Even blockchain technology might not have prevented the latest food safety drama.

With good intentions leading the way, the Centers for Disease Control and Prevention has manuevered itself into an unenviable position regarding the recent E. coli outbreak — and it brought leafy greens suppliers along for the ride.

In announcing its investigation, the CDC noted that the outbreak could be related to a set of illnesses in Canada, and officials there had pegged romaine as the source. 

However, the CDC stated it could not yet recommend avoiding a certain food.

Since then, Canadian officials have declared that outbreak over, while the CDC is still investigating illnesses in the U.S. 

As for the initial report by the CDC, my impression is that the agency was trying to be as fair as possible.

The CDC wants to inform people about the situation while being honest about the fact that there were still crucial questions it could not answer.

Instead, the announcement has some people wondering why the CDC did not reveal the outbreak earlier, and others wondering about the wisdom of doing so before the agency had any concrete information to share.

As one might expect, the nuance in the announcement was largely lost in translation, with numerous mainstream media reports describing the two outbreaks as one and warning people to avoid romaine. Consumer Reports also told people to beware.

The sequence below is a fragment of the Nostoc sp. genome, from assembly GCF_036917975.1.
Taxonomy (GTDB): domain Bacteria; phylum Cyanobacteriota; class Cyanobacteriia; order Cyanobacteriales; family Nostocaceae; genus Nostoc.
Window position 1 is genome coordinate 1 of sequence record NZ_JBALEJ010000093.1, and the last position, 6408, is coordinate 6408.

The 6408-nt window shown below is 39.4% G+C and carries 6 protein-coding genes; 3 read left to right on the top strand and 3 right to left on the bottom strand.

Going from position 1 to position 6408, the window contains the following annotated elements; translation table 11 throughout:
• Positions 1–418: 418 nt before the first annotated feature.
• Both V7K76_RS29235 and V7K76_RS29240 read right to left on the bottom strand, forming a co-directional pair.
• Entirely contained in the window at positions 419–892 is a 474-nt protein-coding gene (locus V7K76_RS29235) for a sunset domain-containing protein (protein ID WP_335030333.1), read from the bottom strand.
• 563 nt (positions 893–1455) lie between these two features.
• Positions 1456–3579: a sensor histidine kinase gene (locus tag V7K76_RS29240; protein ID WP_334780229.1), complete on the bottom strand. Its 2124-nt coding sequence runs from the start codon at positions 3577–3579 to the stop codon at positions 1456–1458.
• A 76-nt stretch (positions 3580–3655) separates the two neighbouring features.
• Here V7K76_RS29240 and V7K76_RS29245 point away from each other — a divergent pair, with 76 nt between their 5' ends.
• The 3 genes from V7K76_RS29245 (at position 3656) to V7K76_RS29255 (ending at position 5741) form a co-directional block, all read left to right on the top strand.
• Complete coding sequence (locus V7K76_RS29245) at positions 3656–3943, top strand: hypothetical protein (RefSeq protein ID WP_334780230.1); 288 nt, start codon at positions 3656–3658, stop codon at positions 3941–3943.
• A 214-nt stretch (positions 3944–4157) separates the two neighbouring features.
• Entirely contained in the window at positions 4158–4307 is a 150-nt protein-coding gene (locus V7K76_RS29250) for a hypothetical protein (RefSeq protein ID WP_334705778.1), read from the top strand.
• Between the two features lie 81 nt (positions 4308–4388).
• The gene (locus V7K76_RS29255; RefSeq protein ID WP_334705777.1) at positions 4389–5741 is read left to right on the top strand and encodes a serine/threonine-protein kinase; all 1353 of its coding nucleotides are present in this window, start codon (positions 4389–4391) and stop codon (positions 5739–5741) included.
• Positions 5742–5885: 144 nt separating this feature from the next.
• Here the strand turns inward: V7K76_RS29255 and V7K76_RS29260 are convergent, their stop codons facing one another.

Various restaurants stated they would stop carrying romaine just in case, even as produce industry associations asked the CDC to declare the outbreak over because the last U.S. illness reported began Dec. 8, meaning any contaminated product is likely long gone from refrigerators in homes or restaurants and from retail shelves.

Even though the CDC went public about the outbreak before it knew what caused it, some people — including U.S. Rep. Rosa DeLauro, D-Conn. — have loudly condemned the agency for not announcing it sooner. 

In other situations, food safety complaints have focused on how long it takes to trace back products and initiate recalls. Blockchain might eventually be a significant help in those areas, but in this circumstance investigators have yet to report a starting point for that process.

Barring a positive test for E. coli, the CDC is largely reliant on interviews about what people ate in the week or so before they got sick.

Maybe some consumers affected had logged their food intake for health reasons, or had kept receipts from the grocery store or restaurants — but most people would be hard-pressed to deliver an accurate, comprehensive list of their last 20 or so meals.

There are some exciting technologies on the horizon that may contribute greatly in the future to making food safety investigations faster and easier, but this latest U.S. outbreak underscores the difficult truth that suppliers will likely remain vulnerable in certain situations.

Ashley Nickle is a staff writer for The Packer. E-mail her at anickle@farmjournal.com.

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